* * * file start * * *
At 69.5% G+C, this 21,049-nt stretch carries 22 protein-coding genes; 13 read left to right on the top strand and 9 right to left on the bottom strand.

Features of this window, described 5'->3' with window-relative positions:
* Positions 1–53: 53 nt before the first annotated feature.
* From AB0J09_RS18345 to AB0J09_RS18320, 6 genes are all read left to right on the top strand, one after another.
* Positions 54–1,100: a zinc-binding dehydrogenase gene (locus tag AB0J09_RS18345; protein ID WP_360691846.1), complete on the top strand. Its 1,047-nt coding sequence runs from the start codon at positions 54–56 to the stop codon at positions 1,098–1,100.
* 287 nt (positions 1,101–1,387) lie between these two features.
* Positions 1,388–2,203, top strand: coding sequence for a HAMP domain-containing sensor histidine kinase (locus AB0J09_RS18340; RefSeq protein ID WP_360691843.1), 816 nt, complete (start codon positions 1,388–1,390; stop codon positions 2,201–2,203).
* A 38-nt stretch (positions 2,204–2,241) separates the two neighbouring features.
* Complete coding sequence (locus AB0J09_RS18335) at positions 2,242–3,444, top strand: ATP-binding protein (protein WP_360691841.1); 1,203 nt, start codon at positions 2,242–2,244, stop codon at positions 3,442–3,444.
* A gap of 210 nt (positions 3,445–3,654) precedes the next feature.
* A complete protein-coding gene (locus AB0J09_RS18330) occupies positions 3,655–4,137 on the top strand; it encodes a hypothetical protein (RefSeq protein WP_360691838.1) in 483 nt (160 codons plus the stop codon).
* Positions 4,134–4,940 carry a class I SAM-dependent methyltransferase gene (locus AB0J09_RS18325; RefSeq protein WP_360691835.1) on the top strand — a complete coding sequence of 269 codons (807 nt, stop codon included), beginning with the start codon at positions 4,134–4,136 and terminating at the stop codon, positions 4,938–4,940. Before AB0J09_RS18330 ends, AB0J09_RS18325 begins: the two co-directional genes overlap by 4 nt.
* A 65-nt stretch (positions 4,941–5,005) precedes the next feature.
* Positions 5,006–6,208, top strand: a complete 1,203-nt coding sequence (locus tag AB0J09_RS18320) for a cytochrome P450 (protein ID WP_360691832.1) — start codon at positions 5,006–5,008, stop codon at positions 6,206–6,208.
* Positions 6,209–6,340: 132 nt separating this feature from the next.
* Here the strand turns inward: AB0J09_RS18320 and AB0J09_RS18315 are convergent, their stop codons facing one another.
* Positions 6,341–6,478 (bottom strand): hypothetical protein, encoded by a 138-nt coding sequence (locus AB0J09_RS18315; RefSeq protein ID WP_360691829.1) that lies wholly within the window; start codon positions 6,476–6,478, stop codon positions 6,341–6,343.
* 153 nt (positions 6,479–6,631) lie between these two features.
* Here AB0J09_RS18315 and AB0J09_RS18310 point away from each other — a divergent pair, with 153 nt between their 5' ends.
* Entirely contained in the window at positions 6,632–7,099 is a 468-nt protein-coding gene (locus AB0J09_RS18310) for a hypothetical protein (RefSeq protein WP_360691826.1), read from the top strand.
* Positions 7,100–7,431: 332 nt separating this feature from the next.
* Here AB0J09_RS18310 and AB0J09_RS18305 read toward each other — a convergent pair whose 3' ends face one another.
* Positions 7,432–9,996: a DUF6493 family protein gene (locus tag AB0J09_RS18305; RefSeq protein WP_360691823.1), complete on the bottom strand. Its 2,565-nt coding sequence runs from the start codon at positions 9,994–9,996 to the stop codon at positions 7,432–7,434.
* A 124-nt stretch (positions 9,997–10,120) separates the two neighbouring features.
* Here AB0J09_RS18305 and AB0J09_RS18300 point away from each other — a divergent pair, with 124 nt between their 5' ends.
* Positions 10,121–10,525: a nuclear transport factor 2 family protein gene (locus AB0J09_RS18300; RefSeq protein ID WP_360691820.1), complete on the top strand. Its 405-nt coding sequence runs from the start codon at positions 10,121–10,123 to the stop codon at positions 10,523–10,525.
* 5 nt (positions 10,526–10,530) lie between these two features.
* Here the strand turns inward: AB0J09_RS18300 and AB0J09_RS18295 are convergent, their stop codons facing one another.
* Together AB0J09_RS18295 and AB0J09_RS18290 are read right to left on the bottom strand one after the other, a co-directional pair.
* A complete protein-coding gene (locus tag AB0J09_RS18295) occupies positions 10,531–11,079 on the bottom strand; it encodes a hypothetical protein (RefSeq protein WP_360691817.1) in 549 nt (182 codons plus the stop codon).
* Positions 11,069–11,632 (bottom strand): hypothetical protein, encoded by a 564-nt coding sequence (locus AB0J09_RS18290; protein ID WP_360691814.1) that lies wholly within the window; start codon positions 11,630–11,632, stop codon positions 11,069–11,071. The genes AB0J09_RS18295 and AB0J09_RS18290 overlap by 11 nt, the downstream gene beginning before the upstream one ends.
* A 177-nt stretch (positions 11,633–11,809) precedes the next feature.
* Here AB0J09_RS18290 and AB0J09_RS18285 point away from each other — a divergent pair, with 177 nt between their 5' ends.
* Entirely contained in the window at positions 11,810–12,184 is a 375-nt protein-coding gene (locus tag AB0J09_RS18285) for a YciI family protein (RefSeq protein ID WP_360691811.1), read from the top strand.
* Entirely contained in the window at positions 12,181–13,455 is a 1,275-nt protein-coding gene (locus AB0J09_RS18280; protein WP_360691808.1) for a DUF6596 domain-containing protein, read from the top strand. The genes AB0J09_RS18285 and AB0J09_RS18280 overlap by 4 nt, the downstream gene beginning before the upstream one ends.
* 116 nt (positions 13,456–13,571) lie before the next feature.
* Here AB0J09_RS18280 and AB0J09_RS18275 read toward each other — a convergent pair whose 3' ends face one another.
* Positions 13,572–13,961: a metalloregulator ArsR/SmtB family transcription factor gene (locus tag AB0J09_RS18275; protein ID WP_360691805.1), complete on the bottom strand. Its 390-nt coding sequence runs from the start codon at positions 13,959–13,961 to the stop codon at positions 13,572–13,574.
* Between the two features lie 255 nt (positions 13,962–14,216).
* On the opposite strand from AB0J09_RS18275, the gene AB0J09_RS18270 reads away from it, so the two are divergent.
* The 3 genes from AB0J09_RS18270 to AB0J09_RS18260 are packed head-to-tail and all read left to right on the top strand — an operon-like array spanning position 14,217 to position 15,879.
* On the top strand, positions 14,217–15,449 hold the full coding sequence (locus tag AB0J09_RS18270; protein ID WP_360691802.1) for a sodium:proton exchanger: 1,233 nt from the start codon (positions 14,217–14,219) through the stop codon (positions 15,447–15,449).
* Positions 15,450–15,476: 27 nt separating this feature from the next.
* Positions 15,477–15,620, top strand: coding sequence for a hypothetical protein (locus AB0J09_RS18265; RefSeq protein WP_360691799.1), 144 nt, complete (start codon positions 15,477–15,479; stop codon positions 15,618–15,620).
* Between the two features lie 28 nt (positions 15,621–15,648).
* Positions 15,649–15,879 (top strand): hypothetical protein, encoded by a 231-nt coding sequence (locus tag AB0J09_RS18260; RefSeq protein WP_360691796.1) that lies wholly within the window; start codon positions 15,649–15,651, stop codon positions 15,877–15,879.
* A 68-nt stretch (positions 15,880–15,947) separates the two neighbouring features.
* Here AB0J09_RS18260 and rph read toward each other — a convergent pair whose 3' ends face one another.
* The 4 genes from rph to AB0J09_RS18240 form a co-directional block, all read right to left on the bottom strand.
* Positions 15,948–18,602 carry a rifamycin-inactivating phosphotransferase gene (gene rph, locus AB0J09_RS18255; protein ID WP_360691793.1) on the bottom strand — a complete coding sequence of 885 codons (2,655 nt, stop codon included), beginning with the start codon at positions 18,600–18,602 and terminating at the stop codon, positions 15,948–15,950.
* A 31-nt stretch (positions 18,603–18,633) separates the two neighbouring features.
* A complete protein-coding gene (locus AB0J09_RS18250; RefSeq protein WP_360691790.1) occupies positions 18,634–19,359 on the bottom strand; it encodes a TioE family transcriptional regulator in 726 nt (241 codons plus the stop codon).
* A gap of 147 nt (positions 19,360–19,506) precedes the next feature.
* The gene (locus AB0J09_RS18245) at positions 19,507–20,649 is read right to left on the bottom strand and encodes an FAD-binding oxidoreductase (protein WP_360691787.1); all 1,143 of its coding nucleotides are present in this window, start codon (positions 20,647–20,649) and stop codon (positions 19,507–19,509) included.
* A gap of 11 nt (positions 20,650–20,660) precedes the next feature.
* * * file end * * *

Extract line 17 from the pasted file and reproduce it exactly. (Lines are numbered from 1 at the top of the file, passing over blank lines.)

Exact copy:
* Positions 6,341–6,478 (bottom strand): hypothetical protein, encoded by a 138-nt coding sequence (locus AB0J09_RS18315; RefSeq protein ID WP_360691829.1) that lies wholly within the window; start codon positions 6,476–6,478, stop codon positions 6,341–6,343.